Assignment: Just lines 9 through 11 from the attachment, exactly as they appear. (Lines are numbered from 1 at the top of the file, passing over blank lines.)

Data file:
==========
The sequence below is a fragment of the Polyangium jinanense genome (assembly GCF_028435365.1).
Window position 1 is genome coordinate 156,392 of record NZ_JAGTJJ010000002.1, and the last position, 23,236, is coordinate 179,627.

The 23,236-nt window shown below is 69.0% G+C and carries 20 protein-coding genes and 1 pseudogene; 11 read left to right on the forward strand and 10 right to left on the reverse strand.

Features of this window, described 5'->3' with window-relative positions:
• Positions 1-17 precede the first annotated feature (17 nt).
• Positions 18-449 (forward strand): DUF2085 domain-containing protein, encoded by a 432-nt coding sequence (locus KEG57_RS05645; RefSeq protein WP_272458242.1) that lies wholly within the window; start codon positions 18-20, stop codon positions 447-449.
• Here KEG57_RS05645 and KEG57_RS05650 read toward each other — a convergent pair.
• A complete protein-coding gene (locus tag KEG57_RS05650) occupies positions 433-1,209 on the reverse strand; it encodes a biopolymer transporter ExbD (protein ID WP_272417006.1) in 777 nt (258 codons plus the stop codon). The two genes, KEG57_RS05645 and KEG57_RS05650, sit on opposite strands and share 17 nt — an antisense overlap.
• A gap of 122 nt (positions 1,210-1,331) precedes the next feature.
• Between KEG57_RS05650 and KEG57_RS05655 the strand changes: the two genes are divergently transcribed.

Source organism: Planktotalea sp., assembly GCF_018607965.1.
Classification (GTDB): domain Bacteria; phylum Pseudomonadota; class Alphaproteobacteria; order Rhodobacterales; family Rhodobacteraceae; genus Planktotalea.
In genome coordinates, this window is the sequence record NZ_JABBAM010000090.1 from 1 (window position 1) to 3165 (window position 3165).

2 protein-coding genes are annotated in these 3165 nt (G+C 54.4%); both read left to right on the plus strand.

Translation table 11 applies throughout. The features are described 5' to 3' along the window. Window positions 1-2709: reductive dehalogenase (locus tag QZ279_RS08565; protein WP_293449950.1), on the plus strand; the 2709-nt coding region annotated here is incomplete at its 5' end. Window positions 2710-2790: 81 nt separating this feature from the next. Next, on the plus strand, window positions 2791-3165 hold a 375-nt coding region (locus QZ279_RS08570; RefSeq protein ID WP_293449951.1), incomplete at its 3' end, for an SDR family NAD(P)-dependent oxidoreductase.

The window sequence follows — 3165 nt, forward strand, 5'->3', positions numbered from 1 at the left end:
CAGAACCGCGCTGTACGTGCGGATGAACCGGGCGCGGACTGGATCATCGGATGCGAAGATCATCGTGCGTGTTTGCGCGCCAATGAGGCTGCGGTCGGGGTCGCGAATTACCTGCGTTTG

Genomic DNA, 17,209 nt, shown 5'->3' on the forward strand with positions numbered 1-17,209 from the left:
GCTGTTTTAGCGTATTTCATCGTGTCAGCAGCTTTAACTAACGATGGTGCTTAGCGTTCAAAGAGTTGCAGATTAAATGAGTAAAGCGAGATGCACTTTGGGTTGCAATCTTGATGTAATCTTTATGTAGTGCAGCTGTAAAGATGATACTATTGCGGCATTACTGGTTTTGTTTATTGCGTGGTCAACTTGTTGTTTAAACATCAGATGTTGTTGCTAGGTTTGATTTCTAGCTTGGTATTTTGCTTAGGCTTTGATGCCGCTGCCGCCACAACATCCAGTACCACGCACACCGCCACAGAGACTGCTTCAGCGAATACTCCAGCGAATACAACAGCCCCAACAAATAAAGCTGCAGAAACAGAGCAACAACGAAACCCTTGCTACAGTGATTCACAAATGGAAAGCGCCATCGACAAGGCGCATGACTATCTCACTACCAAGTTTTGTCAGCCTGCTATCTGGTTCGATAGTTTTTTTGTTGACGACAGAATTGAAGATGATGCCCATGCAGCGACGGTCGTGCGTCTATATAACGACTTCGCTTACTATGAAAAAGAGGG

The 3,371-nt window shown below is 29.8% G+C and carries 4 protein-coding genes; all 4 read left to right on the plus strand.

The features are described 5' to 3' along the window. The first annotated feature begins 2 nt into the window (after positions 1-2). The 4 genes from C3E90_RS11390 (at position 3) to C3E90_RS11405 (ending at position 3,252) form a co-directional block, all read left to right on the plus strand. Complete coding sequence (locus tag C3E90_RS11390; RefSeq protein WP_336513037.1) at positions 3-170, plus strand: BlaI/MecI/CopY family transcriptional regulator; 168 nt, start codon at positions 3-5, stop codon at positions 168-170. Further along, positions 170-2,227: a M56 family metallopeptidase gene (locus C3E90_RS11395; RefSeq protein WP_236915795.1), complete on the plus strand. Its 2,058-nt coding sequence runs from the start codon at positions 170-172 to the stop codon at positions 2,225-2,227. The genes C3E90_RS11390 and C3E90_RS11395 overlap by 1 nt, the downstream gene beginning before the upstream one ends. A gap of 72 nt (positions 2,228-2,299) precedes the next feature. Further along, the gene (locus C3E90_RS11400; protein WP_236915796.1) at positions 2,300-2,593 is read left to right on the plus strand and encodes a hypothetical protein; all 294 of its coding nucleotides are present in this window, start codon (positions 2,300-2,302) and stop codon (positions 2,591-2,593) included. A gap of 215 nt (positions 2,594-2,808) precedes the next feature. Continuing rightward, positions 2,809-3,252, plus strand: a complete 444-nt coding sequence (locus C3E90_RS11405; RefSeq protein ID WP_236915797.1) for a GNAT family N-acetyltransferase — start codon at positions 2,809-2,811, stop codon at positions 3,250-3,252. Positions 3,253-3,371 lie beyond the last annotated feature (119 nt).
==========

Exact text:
• A gap of 122 nt (positions 1,210-1,331) precedes the next feature.
• Between KEG57_RS05650 and KEG57_RS05655 the strand changes: the two genes are divergently transcribed.

Source organism: Planktotalea sp., assembly GCF_018607965.1.